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Surveillance and Servitude

A response to Kevin Kelly’s “Why You Should Embrace Surveillance, Not Fight It” in Wired

In “Why You Should Embrace Surveillance, Not Fight It” Kevin Kelly offers some possibilities for a positive view of ubiquitous surveillance. The solution to our concerns about privacy, according to Kelly, is more, rather than less surveillance. By embracing “coveillance,” collective monitoring of one another, we can recapture some of the influence and transparency currently lost to surveillance, top-down monitoring of citizens by an authority.
While Kelly is right that coveillance gives us transparency, he may be wrong about freedom. Let’s begin with the idea that Big Data firms will pay coveillers for self-monitoring and reporting. The idea that we could make our data more valuable by invoking a sense of entitlement and demanding direct compensation misunderstands the “big” in “Big Data.” The personal data of one citizen is really not all that valuable to data analysis. You can’t create general projections about the behavior of people without the collected data of many individuals. When Big Data gets big enough, very personal information does not matter at all. That’s why Google can happily anonymize the information it collects about you. It doesn’t need the details that distinguish you from someone very much like you. It just needs enough information to draw some conclusions about general trends such as buying habits.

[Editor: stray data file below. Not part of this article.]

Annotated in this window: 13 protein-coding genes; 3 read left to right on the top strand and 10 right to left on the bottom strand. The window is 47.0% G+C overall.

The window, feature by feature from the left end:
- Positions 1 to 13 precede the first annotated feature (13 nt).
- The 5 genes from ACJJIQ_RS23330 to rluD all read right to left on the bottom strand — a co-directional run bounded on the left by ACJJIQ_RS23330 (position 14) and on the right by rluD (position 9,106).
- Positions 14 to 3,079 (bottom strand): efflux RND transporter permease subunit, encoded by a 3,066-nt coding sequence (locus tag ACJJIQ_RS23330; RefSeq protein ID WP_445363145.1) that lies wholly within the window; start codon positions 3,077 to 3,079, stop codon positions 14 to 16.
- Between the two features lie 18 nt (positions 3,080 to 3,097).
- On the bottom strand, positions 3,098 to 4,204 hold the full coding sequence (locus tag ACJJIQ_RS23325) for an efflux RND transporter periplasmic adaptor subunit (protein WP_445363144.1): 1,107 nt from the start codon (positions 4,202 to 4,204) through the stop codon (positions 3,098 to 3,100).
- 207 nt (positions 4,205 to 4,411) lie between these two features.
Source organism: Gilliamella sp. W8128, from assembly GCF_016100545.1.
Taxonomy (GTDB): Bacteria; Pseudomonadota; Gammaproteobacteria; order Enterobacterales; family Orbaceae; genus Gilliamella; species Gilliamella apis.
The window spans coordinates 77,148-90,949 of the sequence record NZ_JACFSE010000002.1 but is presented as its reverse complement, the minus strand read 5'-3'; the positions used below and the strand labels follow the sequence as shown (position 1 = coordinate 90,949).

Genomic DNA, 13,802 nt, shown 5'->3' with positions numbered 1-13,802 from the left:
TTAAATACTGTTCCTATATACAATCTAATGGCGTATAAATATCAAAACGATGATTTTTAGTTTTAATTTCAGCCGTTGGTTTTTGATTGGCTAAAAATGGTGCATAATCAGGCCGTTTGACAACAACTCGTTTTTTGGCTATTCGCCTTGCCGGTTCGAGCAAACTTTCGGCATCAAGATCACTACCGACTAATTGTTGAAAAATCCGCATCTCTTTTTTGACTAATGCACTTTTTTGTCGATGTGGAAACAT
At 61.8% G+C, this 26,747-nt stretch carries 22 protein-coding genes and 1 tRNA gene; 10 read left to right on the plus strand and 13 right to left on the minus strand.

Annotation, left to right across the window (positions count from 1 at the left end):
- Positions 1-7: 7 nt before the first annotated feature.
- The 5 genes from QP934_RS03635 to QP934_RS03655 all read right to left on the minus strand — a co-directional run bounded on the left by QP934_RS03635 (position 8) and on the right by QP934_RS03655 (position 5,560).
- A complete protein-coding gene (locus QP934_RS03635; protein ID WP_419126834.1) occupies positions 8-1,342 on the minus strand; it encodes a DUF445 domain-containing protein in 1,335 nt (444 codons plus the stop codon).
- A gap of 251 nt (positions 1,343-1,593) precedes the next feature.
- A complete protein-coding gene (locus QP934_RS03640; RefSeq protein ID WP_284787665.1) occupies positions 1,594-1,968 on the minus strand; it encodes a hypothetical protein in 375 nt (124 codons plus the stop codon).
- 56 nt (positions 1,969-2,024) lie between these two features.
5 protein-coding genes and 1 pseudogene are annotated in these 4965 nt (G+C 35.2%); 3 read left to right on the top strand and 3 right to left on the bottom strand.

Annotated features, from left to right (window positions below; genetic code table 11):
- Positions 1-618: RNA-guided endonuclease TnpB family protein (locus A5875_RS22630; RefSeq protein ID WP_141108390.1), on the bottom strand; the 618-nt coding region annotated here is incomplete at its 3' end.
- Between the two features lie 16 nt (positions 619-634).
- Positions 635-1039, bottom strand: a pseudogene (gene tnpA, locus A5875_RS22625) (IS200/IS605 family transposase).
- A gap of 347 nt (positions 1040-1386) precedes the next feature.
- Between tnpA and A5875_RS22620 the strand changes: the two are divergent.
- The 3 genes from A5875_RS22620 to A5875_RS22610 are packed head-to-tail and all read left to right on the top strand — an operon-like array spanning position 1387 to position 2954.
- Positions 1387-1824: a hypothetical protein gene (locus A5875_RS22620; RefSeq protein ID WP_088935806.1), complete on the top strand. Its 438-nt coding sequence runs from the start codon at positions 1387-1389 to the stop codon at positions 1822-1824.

If we do begin to press an entitlement to our personal data and demand payment in exchange for consistent and active self-monitoring, how much will they pay and for how much monitoring? Clearly, Big Data is profitable with what it can get for free right now, so we have to imagine that contracted monitors will get paid a little bit for a lot of inconvenience. After all, there’s little incentive for Google, Microsoft, or Facebook to pay you for what you already give them in exchange for some mighty convenient services.
In asking for some compensation beyond free email, news, and cloud storage, we may find ourselves in binding contracts inspired by our favorite mobile service providers. Free email? Sure, for two years you get a 500gb searchable inbox as long as the provider gets to track every email-related activity and log all contacts to form a social profile. Did I mention you’ll have to click a pop-up or sign in again if you leave your browser open but inactive for more than 10 minutes? Well, if you don’t like the terms, you can pay our opt-out fee. Indentured data servitude doesn’t promise the consumer more freedom.
Likewise, the idyllic image of life in tribal societies where everyone knows everyone else’s business obscures the extreme constraints of a forced public life. Let’s not forget that the same highly open societies that humankind lived in for hundreds of years were societies of little freedom. Tyrannical chiefs or high priests could ostracize or punish anyone for any difference from the normal. It’s no coincidence that those same authorities also decided what is and is not normal.

    We worry about losing privacy for a good reason: the loss of privacy is the loss of freedom. If we cannot choose what we present about ourselves and how we present it, we lose the freedom to decide who we are and who we trust. We lose the freedom to be different, to be unique, and to offer that uniqueness as a token of trust and companionship. In 1921, Russian novelist Yevgeny Zamyatin completed We a dystopia exploration of total transparency. In We, the citizens live in a city of clear glass. Everyone can see everyone else, and everyone is accountable to same standards and rules. Zamyatin’s characters live out fully transparent lives in servitude to their city, unable to change their society or themselves for fear of deviation and punishment. Transparency is their master, and none of them are free.


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